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Five Reasons to watch Demacia Cup this weekend

by Kelsey Moser Mar 26 2015
Thumbnail image courtesy of LPL / CGA.CN

LPL is winding down with only two weeks of the regular season remaining; it’s crunch time for teams in search of optimal seeding whether the objective is to have an easier time in the quarterfinals or to avoid possible relegation.

It's the perfect time for a weekend off — or not. Those who followed IEM Katowice may wonder why a week off from LPL comes so suddenly when the biggest argument against sending a top LPL team to Katowice was the rescheduling time crunch.

Tencent sponsors a massive Round of 32 tournament between LoL Secondary Pro League and LoL Pro League teams. After several weeks of matches taking place on Mondays, the tournament has settled to a quarterfinals bracket (see also: Esportspedia details in English).

Demacia Cup bracket

This weekend will contain Bo5s between seven LPL teams and one remaining LSPL team at the Yubei District Stadium. It’s an excellent chance to watch some of the highest level of competition China has to offer and preview the playoffs. Here are my top five reasons to watch Demacia Cup this weekend.

1. WE vs Star Horn Royal Club — again

The Bo5 quarterfinal between Star Horn Royal Club and Team WE seems the least interesting. WE took a 2-0 against Star Horn Royal Club last weekend in LPL through a sloppy series, and both of these teams are struggling to avoid relegation. 

But that’s exactly why this series is important. Currently sitting in ninth and tenth place in LPL, seeding dictates these two teams would have the best shot at returning to the league.

News of the LPL Promotion tournament structure just hit the west. Ninth and tenth place will be on opposite sides of a quarterfinal bracket involving both the third through sixth place LSPL teams and the bottom four LPL teams. Ninth place LPL will face sixth place LSPL, and tenth place will face fifth. Winners advance to semifinals, and the top two teams return for LPL Summer.

Team WE at IEM

It’s likely, given the difficulty of Star Horn’s coming matches in LPL, that WE will overtake them for ninth place. However, both teams are still the favorites of the bottom four. Another best-of-five will not only give both teams more practice with their brand new rosters, but will give viewers a guess as to who has what it takes to make it back, and who will crumble in the Promotion.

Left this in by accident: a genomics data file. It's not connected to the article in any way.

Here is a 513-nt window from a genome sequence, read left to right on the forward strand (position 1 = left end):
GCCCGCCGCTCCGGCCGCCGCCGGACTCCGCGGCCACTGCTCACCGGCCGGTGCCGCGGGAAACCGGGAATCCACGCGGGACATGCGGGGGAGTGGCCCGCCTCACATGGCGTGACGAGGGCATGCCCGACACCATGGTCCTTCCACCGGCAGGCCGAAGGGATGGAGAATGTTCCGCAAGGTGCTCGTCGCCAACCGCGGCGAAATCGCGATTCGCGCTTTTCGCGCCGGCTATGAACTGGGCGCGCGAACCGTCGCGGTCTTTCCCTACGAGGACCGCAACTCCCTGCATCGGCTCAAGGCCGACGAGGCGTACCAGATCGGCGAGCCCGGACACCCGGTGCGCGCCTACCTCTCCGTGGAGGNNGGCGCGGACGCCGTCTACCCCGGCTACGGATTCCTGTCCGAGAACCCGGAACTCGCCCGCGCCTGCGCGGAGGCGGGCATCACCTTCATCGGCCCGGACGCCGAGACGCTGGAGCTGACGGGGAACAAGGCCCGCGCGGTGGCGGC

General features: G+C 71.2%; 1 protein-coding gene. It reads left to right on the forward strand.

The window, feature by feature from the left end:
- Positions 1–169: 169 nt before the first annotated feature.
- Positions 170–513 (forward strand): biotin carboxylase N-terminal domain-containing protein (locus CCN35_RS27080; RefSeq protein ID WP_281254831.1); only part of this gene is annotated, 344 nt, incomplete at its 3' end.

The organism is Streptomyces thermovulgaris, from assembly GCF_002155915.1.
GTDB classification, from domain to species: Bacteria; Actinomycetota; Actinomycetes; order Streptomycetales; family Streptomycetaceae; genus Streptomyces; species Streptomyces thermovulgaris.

2. The near three-way tie for fourth

A couple of weeks ago, LGD Gaming had a firm grasp on fourth place and was contesting for third against Snake. Since then, putting themselves behind in the early game has been punished more and more, and they've dropped while both Vici Gaming and Invictus Gaming have found a groove.

In LPL, only two points separate Vici Gaming from LGD and iG. LGD has played one less best-of-two than both iG and VG, so a quick 2-0 against the first team they face coming back from the break, with King in seventh place, could allow them to reclaim fourth. This makes the race close across the board.

Current standings, left to right after team ID: Points, wins, ties, losses

Vici Gaming won’t be at Demacia Cup. They already dropped to iG in the Round of 16, but LGD and iG will face each other in the quarterfinals.

LGD vs iG should be the closest quarterfinal of the tournament, if not the closest Bo5 of the event. The LGD stylistic conflict and the mid lane matchup make it well worth the watch. Considering iG and LGD are clumped toward the middle of the standings, this could be an LPL Playoffs quarterfinal preview in the making.

3. How slippery is Snake?

Snake had a rough week against teams they should be seeded above in LPL. They dropped two games to Vici Gaming and split 1-1 with Invictus Gaming. Both teams took advantage of Snake’s one-dimensional fixation on their AD carry in the picks and bans phase, either by countering their low mobility, high health composition or by banning out kRYST4L's champions.